Research Projects

Projects are posted below; new projects will continue to be posted through February. To learn more about the type of research conducted by undergraduates, view the 2017 Research Symposium Abstracts.

This is a list of research projects that may have opportunities for undergraduate students. Please note that it is not a complete list of every SURF project. Undergraduates will discover other projects when talking directly to Purdue faculty.

You can browse all the projects on the list, or view only projects in the following categories:



A dual-tuned, metamaterial-enhanced radiofrequency coil for MRI and phosphorus-31 spectroscopy

Research categories:  Bioscience/Biomedical, Chemical, Computational/Mathematical, Electronics, Innovative Technology/Design, Life Science, Material Science and Engineering
School/Dept.: Weldon School of Biomedical Engineering, School of Electrical & Computer Engineering
Professor: Joseph Rispoli
Preferred major(s): Electrical Engineering, Biomedical Engineering
Desired experience:   CAD modeling, soldering, circuit characterization

Magnetic resonance imaging (MRI) scanners can be used to acquire real-time localized metabolic information. This technique, known as magnetic resonance spectroscopy, can quantify the concentration of specific metabolites incorporating NMR-active nuclei. In this project, we will build a radiofrequency coil that will detect both typical proton (1H) and phosphorus-31 (31P) spectra using Purdue's 7T MRI scanner. The coil design will include metamaterial periodic structures to boost 31P sensitivity.

For this project, the SURF student will be part of the Magnetic Resonance Biomedical Engineering Lab (MRBEL) and work with Prof. Rispoli and a dedicated graduate student advisor. The SURF student's role will be to contribute to the final coil design (given electromagnetic modeling results from the graduate student advisor), to create a CAD model of the mechanical former, to prototype the former using our lab's 3D printer, to construct the required electrical circuitry on the former, and to validate the device on the 7T scanner. Familiarity with CAD software (Inventor/SolidWorks), soldering, analog circuits, metamaterials, and/or radiofrequency/microwave circuits is desired but not required.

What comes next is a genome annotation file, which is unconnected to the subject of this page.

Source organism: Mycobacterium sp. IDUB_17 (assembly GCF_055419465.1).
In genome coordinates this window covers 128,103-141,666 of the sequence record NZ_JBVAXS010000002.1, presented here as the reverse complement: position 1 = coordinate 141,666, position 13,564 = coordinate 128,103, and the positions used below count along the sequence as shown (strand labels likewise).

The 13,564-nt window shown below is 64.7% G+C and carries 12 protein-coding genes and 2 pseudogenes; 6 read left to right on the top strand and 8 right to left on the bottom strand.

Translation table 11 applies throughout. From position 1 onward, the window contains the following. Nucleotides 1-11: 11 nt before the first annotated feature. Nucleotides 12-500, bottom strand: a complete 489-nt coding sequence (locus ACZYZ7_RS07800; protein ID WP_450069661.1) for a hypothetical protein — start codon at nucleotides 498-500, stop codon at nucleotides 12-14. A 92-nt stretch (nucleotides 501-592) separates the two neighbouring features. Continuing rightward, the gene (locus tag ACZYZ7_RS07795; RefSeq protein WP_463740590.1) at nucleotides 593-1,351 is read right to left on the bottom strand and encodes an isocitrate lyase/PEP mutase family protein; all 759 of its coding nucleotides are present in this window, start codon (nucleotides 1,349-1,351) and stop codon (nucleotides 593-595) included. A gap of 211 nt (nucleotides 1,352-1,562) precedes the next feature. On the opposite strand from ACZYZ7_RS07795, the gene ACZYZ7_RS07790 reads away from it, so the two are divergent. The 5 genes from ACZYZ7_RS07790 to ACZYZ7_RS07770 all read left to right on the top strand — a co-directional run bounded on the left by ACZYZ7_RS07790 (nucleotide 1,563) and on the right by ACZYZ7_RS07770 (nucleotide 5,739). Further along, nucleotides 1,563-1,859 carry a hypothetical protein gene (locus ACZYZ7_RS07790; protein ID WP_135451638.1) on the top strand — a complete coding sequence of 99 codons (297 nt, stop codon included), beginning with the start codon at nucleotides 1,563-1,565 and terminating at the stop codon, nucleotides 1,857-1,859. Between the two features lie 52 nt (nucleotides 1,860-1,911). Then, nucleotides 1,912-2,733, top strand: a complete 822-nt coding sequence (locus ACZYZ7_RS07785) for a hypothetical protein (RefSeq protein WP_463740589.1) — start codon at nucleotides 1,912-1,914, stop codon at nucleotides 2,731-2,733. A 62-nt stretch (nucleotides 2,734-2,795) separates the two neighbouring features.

More information:


Designing and testing vagal nerve stimulation with magnetic resonance imaging

Research categories:  Bioscience/Biomedical, Computer Engineering and Computer Science
School/Dept.: Biomedical Engineering, Electrical and Computer Engineering
Professor: Zhongming Liu
Preferred major(s): Electrical and Computer Engineering, Biomedical Engineering, or Biological Sciences
Desired experience:   As in the project description, a student may work on medical device design or animal experimentation. Medical Device The responsibility is designing mechanical apparatus or electric circuits in an MRI-integrated neural stimulator. A strong candidate should have strong background or interest in analog/digital circuit design and analysis, device fabrication and testing. A student in electrical and computer engineering, biomedical engineering is of particular interest. Animal Experimentation The responsibility is to perform animal experiments with cutting-edging neurotechnologies including 7-Tesla small-animal MRI, multi-channel in vivo electrophysiology, simultaneous neural stimulation, recording, and imaging. The student will be trained for animal handling, injection, and surgery. A student in biological sciences or biomedical engineering is of particular interest.